A sermon by the Rev’d Peter Jin

In the name of God, the Father, the Son, and the Holy Spirit. 

When we look at both the short Sermon on the Plain in Luke 6 and the longer more developed Sermon on the Mount in Matthew 5-7, we see Jesus delivering the heart of his message. 

Luke’s beatitudes and woes are not to be interpreted as approving of suffering and persecution for the sake of pie in the sky, a heavenly reward in the eternal hereafter. 

In our world, poverty can never and should never be translated into blessing.  I don’t think God commands us to give away our wealth and to be hungry and weep all day long for being mistreated. 

Jesus uses a genre of speech to emphasise a point.  The point is to be blessed by God is to seek nothing but God. 

Let us imagine.  You are not only poor but destitute.  The destitute poor have nowhere to turn but to God.  God expects the entirety of our lives, not only money. 

Luke doesn’t consider those with wealth to be beyond salvation.  There are success stories about the wealthy in Luke.  Zacchaeus, the chief tax collector climbs a tree to see Jesus.  Cornelius, a Roman centurion, was the first Gentile to convert to the faith, and Lydia, a dealer in purple cloth, opened her heart to Paul’s teachings. 

The realm of God rests among those who have nothing but God.  The God Jesus speaks of is not always the God we think of and believe in.  Our human nature and tendency is to fit God into our own small definitions, cultures, and places. 

Luke’s Beatitudes strike us at first as a bit counterintuitive.  We seem to be blessed for things we would not expect to be blessed for. 

We sense within ourselves this infinite longing for God, but we attempt to fill it up 

with something less than God.  Thomas Aquinas named four classical substitutes: wealth, pleasure, power, and honour.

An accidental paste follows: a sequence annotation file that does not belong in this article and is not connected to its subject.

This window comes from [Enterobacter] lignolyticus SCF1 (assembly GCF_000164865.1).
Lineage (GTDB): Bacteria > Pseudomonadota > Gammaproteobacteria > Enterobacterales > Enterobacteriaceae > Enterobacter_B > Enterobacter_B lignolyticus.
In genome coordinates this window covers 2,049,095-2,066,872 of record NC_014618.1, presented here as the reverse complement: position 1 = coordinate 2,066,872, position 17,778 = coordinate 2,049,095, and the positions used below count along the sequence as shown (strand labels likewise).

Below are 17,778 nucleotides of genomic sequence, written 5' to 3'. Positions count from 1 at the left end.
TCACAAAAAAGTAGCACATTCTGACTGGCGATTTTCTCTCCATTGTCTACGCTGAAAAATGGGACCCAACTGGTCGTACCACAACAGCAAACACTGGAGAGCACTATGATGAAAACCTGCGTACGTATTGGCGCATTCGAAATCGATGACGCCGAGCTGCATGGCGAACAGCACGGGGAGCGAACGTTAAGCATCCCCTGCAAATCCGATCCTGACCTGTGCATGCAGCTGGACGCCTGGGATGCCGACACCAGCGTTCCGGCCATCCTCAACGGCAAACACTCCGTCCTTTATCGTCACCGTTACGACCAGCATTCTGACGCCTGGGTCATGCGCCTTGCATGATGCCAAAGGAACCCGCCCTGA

We know that we need God, but we try to top up the void with something less than God, some combination of those four things. 

When Jesus says ‘Blessed are you poor’, he is not idealising poverty nor condemning wealth, but rather leading us towards detachment.  May I suggest we read it in this way.  How blessed are we if we are not attached to material things. 

If we have not placed wealth at the centre of our concern, if the Kingdom of God is our ultimate concern, then we will not become addicted to material things, rather, we will, in fact, be able to use wealth with great effectiveness, for God’s purposes.

Under this same principle of detachment, Let us dig deep to interpret ‘how blessed are those who weep’.  I suggest we understand Jesus’ teaching in a positive way: How happy we are, and how lucky we are if we are not addicted to good feelings. 

Good feelings and pleasant physical, emotional, psychological feelings are wonderful, but they are not God.  And if we turn them into God, we become addicted.  We can see this clearly enough in the drug abuse and pornography and endless consumption in our society.  (See me afterwards if you want to give up at least one of these.)

Again, this has nothing to do with Puritanism or wowserism.  It has to do with detachment.  And detachment will lead us to spiritual freedom.  

Jesus says ‘Blessed are you when people hate you when they exclude you, revile you and defame you’.  We must read this again as Aquinas might.  The call to poverty rules out the addiction to material things, and the call to weep goes against the addiction to good feelings.  So, ‘Blessed are you when people hate you’ gets in the way of that addictive attachment to honour. 

We are hungry for God, but we try to fill the hunger with something less than God, and so without doubt we are frustrated.  In our frustration, we convince ourselves we need more of that finite good that can never make us happy.  And so we strive, and we get it, and find ourselves still frustrated and still not satisfied.  

So detachment is the key to leading a happy life.  Neither money, nor food, nor power, nor honour will make us happy.  No! … Rather … detachment from these things.  

Jesus reminds us in the Sermon on the Mount, “where your treasure is, there will your heart be also”. 

Brothers and sisters in Christ, where is your treasure?  Amen.